In 2007 North Carolina grew more than 3-million Christmas trees, in Georgia that number was 50-thousand. A researcher at the University of Georgia hopes to change that.
The numbers are so varied because Georgia’s climate is too mild for the most popular tree called a Fraser Fir.
UGA horticulturalist Mark Czarnota says Christmas tree farms here typically sell the Leyland Cyprus or Virginia Pine and most people want a Fraser.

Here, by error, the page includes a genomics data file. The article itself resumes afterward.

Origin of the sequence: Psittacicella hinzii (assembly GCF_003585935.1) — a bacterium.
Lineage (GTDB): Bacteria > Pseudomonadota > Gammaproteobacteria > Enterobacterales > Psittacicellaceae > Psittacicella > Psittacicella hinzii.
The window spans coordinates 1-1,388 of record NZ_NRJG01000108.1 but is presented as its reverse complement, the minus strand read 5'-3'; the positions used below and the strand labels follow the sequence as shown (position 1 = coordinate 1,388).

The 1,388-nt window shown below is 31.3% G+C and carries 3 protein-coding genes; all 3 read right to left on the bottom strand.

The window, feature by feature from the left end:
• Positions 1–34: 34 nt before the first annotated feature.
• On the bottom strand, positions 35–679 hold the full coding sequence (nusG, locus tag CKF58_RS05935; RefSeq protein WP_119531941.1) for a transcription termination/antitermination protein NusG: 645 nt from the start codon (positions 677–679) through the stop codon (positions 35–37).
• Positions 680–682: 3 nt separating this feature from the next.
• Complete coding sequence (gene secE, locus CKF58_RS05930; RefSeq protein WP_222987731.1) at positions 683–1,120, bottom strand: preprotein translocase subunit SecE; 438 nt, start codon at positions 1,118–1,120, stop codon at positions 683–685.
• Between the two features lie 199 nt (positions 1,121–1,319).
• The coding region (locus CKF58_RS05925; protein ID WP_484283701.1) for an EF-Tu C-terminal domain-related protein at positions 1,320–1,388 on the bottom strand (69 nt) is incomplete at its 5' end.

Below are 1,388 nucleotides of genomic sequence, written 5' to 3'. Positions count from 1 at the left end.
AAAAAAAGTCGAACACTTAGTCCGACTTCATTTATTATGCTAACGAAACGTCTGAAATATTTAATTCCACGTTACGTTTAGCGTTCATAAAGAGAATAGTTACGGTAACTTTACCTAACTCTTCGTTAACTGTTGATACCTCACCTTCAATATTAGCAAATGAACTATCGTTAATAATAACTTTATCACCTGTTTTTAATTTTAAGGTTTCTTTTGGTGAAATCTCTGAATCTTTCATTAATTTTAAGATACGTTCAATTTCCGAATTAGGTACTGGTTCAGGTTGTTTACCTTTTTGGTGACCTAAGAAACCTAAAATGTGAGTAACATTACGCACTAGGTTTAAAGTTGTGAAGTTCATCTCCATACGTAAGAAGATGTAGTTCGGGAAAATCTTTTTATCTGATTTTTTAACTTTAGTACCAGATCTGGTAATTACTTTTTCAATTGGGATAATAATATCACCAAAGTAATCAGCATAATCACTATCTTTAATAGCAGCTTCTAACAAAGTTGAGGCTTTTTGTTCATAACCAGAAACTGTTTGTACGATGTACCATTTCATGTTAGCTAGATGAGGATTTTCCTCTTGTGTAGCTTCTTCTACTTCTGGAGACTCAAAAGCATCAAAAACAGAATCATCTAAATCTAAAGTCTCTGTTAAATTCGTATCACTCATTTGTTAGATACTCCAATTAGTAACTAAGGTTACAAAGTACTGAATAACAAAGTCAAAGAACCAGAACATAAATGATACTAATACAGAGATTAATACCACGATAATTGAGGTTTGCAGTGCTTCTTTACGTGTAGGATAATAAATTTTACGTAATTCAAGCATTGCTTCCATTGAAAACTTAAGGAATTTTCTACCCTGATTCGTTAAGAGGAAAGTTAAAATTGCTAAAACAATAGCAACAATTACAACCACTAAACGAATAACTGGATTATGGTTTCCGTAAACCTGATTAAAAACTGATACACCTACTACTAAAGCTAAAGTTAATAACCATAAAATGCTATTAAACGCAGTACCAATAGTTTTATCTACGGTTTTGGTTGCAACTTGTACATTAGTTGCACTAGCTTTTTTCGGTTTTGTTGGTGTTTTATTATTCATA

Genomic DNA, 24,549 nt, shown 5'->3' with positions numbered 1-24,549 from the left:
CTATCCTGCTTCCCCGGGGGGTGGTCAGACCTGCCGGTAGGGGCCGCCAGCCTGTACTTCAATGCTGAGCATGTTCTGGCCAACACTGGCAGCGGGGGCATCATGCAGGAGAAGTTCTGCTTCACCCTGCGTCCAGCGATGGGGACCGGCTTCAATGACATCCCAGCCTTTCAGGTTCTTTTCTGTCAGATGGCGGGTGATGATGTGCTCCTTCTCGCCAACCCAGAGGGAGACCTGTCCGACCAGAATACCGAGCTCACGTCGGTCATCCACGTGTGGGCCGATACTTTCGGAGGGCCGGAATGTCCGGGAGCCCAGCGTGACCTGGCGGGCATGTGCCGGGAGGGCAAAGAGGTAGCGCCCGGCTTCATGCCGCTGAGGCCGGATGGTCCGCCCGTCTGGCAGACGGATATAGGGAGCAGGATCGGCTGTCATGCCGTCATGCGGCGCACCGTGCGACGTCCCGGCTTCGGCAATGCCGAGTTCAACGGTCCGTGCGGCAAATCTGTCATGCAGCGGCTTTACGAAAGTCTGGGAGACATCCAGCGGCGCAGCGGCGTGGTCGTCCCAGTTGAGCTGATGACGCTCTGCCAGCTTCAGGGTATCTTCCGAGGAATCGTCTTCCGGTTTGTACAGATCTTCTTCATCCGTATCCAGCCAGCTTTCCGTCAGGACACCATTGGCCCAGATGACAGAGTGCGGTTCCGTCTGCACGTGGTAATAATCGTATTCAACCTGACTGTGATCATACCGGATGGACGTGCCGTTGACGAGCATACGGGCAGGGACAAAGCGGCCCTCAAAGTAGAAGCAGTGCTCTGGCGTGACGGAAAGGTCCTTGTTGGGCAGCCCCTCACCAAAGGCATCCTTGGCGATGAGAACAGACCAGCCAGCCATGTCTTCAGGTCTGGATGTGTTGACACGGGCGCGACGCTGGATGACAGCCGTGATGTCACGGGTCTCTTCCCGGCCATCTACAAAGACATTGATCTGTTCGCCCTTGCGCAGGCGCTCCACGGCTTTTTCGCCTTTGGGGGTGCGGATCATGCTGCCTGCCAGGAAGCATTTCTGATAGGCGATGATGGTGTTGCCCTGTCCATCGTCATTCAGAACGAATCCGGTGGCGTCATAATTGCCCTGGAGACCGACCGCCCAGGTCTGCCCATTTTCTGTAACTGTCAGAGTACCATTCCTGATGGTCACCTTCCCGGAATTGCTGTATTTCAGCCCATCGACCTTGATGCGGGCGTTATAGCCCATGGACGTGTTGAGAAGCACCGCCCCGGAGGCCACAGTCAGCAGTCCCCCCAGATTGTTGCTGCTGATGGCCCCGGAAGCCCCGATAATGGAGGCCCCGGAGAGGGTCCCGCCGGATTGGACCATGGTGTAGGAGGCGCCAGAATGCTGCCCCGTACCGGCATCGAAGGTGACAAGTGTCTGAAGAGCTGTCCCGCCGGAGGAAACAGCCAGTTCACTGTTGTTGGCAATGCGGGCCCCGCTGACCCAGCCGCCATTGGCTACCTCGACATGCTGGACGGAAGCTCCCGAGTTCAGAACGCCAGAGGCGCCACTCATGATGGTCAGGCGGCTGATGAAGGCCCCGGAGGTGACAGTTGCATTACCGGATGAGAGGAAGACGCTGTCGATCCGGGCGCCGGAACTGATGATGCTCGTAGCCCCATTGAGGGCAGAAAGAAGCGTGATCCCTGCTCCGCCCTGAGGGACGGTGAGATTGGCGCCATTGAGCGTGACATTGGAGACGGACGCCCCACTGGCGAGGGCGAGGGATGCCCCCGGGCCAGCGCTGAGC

“Its smell and the shape and the color of the needles and the tree itself just make it really appealing to consumers.”
Czarnota is using a grant from the USDA to deliver another option. Right now he’s grafting Fraser’s onto a Japanese tree called a Momi Fir that’s more tolerant of Georgia’s climate. Czarnota says the next step is to plant hundreds of seedlings and see how they do over time.